The next day my parents and Gram came by for an easy pizza dinner. After many years away with the Army, we know proximity to family is a privilege and a pleasure. The kids love it when relatives come over. They adore their grandparents on both sides of the family and spent a significant chunk of the evening trying to copy my Dad’s coffee drinking by sipping their water just so. Gram won Annie’s affection by reading the I Spy book about 300 times and we finally packed the kids off to bed exhausted, hyper, and happy.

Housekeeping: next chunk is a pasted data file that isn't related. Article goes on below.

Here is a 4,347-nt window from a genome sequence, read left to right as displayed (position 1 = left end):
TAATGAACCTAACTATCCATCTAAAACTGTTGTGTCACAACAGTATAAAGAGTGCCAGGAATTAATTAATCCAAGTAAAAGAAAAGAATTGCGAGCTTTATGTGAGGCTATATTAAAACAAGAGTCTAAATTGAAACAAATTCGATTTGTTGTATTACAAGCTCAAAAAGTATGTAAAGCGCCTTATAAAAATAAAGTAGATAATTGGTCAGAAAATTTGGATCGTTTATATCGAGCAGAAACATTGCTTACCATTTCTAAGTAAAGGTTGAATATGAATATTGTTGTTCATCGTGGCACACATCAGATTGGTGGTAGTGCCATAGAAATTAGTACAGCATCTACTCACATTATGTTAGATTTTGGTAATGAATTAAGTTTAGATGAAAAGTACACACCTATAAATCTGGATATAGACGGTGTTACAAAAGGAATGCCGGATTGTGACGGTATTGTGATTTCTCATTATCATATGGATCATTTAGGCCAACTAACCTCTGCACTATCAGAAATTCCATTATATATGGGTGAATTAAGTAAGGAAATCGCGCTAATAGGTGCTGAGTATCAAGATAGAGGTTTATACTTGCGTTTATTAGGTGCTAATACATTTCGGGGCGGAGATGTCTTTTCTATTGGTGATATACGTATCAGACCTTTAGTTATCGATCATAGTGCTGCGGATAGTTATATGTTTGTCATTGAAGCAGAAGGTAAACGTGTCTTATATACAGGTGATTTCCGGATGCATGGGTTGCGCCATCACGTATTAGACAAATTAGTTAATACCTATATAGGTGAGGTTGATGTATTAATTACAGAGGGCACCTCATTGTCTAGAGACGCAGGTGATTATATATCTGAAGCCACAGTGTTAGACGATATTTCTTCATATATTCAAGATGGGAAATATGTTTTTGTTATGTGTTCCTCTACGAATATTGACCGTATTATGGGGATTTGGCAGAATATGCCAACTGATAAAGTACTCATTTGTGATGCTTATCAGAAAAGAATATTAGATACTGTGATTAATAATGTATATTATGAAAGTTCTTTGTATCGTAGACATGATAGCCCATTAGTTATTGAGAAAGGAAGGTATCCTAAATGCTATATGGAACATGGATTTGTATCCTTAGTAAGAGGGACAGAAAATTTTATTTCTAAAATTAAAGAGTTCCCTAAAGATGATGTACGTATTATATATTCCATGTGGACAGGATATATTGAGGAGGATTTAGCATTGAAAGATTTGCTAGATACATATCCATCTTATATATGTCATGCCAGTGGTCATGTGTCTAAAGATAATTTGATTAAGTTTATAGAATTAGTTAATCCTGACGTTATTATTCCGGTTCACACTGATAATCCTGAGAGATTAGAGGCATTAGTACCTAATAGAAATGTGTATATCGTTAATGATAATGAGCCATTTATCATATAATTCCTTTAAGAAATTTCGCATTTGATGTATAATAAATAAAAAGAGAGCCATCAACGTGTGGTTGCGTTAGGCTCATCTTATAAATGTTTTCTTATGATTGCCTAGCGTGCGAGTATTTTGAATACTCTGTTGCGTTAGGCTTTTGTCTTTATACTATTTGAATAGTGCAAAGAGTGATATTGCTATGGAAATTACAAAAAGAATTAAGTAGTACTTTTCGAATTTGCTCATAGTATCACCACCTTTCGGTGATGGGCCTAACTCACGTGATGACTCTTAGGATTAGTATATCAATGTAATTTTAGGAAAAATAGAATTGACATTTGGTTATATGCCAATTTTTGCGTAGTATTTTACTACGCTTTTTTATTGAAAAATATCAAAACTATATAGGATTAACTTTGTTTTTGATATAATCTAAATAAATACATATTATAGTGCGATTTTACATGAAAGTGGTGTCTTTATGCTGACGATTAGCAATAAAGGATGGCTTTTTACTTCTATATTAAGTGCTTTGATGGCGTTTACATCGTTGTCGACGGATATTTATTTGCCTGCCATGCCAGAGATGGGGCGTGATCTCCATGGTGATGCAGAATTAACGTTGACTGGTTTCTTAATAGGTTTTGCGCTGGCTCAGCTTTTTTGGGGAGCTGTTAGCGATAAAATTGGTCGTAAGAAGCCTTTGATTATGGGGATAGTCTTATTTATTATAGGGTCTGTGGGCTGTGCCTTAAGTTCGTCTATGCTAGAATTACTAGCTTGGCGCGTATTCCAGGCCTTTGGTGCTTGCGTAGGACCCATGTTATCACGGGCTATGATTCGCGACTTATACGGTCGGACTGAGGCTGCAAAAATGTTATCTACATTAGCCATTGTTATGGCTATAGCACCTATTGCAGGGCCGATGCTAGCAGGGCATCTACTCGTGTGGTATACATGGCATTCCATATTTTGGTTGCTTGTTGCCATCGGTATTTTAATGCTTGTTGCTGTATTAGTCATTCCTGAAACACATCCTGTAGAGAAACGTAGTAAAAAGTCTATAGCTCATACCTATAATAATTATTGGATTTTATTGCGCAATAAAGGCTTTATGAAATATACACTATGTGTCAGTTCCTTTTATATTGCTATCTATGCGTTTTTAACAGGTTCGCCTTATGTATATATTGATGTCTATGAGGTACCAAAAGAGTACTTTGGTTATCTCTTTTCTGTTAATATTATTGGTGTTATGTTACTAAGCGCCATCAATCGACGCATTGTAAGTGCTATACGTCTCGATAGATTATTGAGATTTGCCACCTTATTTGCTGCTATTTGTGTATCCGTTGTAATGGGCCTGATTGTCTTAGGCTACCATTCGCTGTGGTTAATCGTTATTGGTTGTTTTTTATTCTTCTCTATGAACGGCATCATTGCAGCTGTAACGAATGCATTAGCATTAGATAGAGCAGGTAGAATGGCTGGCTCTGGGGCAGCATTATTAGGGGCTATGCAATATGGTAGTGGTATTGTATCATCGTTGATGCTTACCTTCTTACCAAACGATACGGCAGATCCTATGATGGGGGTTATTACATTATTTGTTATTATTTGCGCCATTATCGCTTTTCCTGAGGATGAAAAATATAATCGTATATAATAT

The next evening we all gathered at my parents house for another family dinner, this time with my brother, sister-in-law, and newborn nephew as well. I didn’t take any pictures, but did get to snuggle a sleepy (and shockingly-light-compared-to-our-tubby-one-year-old) baby for a good chunk. After Gram flew back to prepare for the hurricane we filled the next few days with more mundane tasks – school for the kids, partial work days for The Man, catching up on laundry, evicting frogs from the window well, walks, outdoor time, pre-dinner hiking, meals, and the litany of everyday life. The swings Granny (Carl’s Mom) gave them for their birthday are big favorites. While in general our new neighborhood is less friendly and inviting than our old neighborhood our next-door neighbors are an exception. We have a lot in common. They, too, are Christians with four kids, some transracially adopted, and most homeschooled. It’s fun having them over for the occasional meal or, this week, a bonfire with s’mores.